- In years 7 and 8, the student can choose to study “Sciences”, “Arts”, or “Sports”, for example.
- If he chooses, say Sciences, then in years 9 and 10, the student can choose to study subject trios (with compulsoury Mathematics) like “Mathematics, Physics, Chemistry”, or “Mathematics, Chemistry Biology”, or “Mathematics, Physics, Computer Studies”, etc.
- If he chooses, say “Mathematics, Physics, Computer Studies, then in years 11 and 12, he is to choose a single subject, like Mathematics, Physics (with mathematical pre-requisites), or Computer Studies.
- E-learning – Implement, on an experimental basis in certain schools across the country, complete electronic learning. Assignments and class notes will be uploaded on an electronic classroom service like Edmodo or Google Classroom. Tests and Examinations will be given in school, but on a computer. Multiple choice can be marked electronically, and the rest manually. The lectures will additionally be uploaded on an eClassrrom service. The students will be allowed to bring laptops to school for the purpose of taking notes. Students can interact and answer each others’ questions (the correct answer can be marked by the teacher) through a software like Question2Answer. This also encourages students to ask and answer questions, as the Q2A system is gamified with “reputation points”. Maybe once a student gets enough reputation, he can mark answers as correct too, along with the teacher. Implement Smart Boards, which behave like a physical blackboard (for familiarity) in terms of sounds, colours, and graphic quality but have great features, e.g. the stuff written on the blackboard will be recorded as a video and saved, and the chalk (a nicely designed stylus) will never run out. No dust, but the familiarity is there, with new useful features.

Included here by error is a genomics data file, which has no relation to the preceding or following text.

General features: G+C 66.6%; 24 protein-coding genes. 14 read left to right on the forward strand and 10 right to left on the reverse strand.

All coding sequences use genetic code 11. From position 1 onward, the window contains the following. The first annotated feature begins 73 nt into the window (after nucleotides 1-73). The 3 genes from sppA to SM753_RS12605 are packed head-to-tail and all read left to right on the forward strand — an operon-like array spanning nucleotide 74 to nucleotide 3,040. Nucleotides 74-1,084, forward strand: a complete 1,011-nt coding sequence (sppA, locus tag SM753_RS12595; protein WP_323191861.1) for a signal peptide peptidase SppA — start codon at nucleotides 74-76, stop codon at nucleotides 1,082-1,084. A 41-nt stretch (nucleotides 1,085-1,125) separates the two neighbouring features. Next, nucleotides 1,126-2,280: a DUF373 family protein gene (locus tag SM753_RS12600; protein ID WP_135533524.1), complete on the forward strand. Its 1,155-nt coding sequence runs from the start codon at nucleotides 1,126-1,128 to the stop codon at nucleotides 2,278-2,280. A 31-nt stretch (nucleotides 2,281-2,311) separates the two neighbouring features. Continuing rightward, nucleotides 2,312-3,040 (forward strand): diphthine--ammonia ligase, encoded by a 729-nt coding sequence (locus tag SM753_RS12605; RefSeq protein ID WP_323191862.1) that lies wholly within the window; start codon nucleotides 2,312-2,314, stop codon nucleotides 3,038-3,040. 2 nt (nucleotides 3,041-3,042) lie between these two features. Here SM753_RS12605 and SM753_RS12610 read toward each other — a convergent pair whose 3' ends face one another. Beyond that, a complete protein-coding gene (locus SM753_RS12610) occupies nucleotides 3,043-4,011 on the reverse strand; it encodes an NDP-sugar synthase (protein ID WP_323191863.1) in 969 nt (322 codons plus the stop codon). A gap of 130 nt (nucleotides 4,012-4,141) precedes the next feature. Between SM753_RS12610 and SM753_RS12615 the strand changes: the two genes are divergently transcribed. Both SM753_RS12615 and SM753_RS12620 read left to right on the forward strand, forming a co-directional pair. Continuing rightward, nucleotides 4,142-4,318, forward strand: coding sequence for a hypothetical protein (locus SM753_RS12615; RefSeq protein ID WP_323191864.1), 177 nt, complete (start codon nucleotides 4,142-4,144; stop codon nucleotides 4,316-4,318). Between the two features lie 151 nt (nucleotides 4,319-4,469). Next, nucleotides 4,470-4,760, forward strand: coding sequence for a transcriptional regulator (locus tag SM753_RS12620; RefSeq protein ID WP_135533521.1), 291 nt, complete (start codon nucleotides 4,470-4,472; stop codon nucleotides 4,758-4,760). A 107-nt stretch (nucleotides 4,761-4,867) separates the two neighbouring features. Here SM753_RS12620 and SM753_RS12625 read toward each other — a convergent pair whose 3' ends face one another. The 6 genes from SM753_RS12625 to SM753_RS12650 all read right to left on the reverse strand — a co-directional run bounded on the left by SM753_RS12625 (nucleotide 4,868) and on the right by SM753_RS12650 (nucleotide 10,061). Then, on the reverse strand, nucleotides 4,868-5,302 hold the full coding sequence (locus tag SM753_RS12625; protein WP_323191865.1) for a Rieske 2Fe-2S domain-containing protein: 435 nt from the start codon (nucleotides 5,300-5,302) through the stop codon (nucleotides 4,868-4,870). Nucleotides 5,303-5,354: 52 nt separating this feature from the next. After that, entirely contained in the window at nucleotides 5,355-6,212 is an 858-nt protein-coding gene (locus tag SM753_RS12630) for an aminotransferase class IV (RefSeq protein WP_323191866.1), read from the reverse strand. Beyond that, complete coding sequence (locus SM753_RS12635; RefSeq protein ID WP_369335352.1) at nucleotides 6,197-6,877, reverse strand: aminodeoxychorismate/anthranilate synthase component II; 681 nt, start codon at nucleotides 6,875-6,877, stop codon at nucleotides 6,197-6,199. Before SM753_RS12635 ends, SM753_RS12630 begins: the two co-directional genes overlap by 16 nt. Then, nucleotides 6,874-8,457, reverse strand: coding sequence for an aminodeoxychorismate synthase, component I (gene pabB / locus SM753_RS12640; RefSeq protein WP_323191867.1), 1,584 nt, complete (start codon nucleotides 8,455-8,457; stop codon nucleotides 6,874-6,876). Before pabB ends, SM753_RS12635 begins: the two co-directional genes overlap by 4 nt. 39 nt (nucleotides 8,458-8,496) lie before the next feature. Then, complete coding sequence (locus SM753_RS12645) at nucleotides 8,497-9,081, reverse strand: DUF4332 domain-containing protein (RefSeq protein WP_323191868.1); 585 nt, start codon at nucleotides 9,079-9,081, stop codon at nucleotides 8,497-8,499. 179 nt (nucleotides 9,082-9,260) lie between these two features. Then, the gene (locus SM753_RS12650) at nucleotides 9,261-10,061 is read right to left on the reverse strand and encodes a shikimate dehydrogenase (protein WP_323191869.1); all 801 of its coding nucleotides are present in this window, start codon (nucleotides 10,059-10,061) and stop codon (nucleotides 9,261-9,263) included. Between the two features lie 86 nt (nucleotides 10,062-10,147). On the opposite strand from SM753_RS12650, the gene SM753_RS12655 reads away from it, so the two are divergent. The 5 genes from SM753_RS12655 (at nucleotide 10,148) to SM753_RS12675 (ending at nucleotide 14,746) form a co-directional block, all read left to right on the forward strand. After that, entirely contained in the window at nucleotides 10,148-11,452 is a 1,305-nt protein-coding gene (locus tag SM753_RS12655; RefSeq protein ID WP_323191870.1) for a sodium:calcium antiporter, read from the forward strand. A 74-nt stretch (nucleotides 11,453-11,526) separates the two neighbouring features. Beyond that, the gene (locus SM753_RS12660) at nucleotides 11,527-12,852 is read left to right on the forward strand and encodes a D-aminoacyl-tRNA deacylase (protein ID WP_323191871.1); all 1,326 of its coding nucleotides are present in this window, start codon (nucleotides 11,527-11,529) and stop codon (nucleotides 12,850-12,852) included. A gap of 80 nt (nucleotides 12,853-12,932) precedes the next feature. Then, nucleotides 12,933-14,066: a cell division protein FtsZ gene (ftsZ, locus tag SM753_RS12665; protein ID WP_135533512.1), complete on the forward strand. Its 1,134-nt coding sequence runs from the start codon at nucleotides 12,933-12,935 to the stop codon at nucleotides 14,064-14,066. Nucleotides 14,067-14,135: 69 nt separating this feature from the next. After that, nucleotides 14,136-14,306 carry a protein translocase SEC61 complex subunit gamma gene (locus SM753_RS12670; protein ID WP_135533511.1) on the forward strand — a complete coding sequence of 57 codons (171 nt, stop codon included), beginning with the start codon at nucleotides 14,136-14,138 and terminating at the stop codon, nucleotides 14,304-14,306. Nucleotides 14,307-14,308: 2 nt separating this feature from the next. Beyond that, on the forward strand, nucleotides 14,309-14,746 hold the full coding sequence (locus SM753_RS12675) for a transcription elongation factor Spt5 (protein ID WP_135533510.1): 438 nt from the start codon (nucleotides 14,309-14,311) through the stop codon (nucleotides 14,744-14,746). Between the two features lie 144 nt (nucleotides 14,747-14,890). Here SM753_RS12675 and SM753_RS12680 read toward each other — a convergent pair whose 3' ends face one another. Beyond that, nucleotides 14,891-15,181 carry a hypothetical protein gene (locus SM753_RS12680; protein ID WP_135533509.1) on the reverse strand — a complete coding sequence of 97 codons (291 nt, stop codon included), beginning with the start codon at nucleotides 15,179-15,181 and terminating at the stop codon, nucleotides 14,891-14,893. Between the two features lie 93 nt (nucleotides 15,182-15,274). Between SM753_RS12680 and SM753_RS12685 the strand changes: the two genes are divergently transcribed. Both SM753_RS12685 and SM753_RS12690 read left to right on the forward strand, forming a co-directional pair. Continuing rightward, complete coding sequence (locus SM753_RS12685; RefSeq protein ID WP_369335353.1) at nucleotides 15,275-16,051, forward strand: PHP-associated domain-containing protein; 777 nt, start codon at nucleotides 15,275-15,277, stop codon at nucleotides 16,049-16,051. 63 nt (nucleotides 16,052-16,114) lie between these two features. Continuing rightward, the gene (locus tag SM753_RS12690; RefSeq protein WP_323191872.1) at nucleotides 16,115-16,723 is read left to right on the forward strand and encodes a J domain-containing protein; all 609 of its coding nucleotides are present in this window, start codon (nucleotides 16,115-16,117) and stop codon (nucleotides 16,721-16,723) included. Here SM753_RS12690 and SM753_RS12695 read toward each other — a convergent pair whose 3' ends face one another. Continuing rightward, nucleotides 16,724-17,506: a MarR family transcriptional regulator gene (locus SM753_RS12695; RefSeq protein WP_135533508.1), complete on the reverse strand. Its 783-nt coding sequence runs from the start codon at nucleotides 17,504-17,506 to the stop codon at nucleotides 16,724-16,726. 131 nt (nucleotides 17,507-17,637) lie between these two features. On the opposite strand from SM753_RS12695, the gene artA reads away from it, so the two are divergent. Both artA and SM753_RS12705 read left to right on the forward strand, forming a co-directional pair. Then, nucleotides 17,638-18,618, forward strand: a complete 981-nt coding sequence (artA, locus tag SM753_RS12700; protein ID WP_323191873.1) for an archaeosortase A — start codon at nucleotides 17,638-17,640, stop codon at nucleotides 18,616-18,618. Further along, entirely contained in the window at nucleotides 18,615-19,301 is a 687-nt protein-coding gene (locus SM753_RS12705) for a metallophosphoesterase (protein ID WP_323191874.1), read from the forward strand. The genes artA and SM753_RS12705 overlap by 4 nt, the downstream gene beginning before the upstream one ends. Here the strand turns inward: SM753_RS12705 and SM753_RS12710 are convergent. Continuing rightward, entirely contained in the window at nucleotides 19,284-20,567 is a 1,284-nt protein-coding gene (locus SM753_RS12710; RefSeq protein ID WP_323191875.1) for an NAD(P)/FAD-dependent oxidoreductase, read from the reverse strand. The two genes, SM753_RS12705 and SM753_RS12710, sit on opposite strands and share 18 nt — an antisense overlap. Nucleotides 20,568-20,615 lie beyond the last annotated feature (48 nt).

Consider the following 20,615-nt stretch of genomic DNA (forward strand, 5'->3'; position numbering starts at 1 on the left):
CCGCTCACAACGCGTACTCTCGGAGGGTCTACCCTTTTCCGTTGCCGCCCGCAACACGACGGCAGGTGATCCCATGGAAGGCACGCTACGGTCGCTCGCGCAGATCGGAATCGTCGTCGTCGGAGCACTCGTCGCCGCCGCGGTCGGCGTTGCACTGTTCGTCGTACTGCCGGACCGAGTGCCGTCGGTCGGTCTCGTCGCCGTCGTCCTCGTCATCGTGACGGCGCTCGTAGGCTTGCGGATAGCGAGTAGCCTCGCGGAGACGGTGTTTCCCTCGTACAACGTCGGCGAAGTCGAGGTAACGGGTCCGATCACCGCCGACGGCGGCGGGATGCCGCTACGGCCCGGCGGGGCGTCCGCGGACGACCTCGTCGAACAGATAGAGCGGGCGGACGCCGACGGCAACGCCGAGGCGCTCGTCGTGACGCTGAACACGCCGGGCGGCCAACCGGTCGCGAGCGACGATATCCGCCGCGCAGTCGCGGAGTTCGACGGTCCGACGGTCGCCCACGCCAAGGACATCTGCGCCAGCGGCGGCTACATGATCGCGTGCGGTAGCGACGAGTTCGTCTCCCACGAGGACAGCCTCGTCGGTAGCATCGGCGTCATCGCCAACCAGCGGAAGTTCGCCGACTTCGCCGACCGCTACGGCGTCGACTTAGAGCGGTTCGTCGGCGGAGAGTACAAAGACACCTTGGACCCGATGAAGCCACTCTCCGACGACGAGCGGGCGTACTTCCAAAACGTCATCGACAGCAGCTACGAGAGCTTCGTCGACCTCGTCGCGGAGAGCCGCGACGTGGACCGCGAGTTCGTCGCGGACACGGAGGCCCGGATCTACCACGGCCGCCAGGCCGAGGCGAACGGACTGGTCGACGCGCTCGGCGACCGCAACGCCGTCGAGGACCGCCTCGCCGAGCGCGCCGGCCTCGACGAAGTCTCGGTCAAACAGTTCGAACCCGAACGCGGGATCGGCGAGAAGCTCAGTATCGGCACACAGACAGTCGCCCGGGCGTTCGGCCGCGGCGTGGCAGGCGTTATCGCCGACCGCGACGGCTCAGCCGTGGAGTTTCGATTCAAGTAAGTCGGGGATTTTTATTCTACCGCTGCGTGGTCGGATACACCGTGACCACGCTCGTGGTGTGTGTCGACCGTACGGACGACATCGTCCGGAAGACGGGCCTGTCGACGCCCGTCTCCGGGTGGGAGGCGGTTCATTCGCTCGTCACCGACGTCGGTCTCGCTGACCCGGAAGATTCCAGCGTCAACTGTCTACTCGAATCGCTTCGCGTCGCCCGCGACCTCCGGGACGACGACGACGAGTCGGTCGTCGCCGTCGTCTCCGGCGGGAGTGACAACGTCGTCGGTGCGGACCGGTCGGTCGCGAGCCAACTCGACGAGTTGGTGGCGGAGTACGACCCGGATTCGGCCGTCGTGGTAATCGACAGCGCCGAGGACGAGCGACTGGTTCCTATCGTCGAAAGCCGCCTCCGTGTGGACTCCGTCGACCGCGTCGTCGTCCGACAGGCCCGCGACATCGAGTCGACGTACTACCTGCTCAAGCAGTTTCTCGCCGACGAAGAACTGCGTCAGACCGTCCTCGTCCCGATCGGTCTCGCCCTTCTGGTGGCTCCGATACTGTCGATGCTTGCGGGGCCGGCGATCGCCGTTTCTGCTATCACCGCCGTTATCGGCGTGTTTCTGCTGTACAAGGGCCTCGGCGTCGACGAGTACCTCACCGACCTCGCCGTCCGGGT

- Teacher Training Workshops – I’ve always been stunned by one thing about Indian Education – everywhere around the world, the teaching depends on the curriculum and the school, but in India, the teaching depends on the teacher. In India, you can have a terribe teacher (videos of “Teachers in Bihar Schools” who know nothing and teach rubbish are all over youtube) or a great teacher who completely transforms the students’ lives (but go unnoticed, unlike the terrible teachers who get famous by teaching terribly). So what am I suggesting? Uniformising teaching? Nah, I’m no communist : ) – Let’s just make the bad teachers good (as in, above today’s expectations) and the great teachers superb. Organise national workshops for teachers from across the country with lectures for teachers on every single aspect of teaching you can imagine. For concrete things like “marking”, “useful tech tools for teaching” and “making professional and engaging presentations” to “engaging students”, “encouraging creativity in students”, and “conveying intuition and insights”. Let’s make model teachers give demo lessons too.
That’s not to say our higher education system is perfect. Eradicate reservation first (and make it a punishable offence for any state government to implement reservations in their states), and then let’s talk about going even close to perfection! It’s just ridiculous, that the there are only 60 seats, thanks to 49.5% reservation, in a prestigious institute like the Indian Institue of Science. The second-most attractive state for education after Karnataka, that is Maharashtra, has 74% reservation. Need I even speak about this? It won’t be far before we have 100% reservation in some states and if you’re by birth a male Brahmin middle-class urban Hindu who is not from Kashmir, you will have no chance to study or work in a government institution.